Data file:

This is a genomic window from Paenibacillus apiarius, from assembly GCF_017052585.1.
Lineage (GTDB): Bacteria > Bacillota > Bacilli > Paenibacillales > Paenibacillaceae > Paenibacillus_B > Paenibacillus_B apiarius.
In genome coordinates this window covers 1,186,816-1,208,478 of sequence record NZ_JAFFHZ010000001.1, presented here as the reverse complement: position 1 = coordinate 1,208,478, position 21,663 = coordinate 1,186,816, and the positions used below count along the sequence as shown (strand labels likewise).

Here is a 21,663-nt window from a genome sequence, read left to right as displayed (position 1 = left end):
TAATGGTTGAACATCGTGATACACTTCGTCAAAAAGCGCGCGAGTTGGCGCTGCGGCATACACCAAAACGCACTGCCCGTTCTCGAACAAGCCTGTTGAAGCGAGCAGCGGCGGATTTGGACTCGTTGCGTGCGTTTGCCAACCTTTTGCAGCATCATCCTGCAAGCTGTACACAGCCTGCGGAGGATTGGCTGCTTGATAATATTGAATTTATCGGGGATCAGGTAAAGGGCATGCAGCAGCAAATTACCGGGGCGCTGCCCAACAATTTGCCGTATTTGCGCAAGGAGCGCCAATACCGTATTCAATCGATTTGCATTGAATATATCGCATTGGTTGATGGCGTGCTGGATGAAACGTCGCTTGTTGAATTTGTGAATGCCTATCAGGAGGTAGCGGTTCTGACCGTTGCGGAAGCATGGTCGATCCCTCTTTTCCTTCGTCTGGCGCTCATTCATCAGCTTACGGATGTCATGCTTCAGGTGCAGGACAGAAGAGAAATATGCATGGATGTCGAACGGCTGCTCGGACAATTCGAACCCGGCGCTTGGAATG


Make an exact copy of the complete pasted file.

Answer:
This is a genomic window from Paenibacillus apiarius, from assembly GCF_017052585.1.
Lineage (GTDB): Bacteria > Bacillota > Bacilli > Paenibacillales > Paenibacillaceae > Paenibacillus_B > Paenibacillus_B apiarius.
In genome coordinates this window covers 1,186,816-1,208,478 of sequence record NZ_JAFFHZ010000001.1, presented here as the reverse complement: position 1 = coordinate 1,208,478, position 21,663 = coordinate 1,186,816, and the positions used below count along the sequence as shown (strand labels likewise).

Here is a 21,663-nt window from a genome sequence, read left to right as displayed (position 1 = left end):
TAATGGTTGAACATCGTGATACACTTCGTCAAAAAGCGCGCGAGTTGGCGCTGCGGCATACACCAAAACGCACTGCCCGTTCTCGAACAAGCCTGTTGAAGCGAGCAGCGGCGGATTTGGACTCGTTGCGTGCGTTTGCCAACCTTTTGCAGCATCATCCTGCAAGCTGTACACAGCCTGCGGAGGATTGGCTGCTTGATAATATTGAATTTATCGGGGATCAGGTAAAGGGCATGCAGCAGCAAATTACCGGGGCGCTGCCCAACAATTTGCCGTATTTGCGCAAGGAGCGCCAATACCGTATTCAATCGATTTGCATTGAATATATCGCATTGGTTGATGGCGTGCTGGATGAAACGTCGCTTGTTGAATTTGTGAATGCCTATCAGGAGGTAGCGGTTCTGACCGTTGCGGAAGCATGGTCGATCCCTCTTTTCCTTCGTCTGGCGCTCATTCATCAGCTTACGGATGTCATGCTTCAGGTGCAGGACAGAAGAGAAATATGCATGGATGTCGAACGGCTGCTCGGACAATTCGAACCCGGCGCTTGGAATG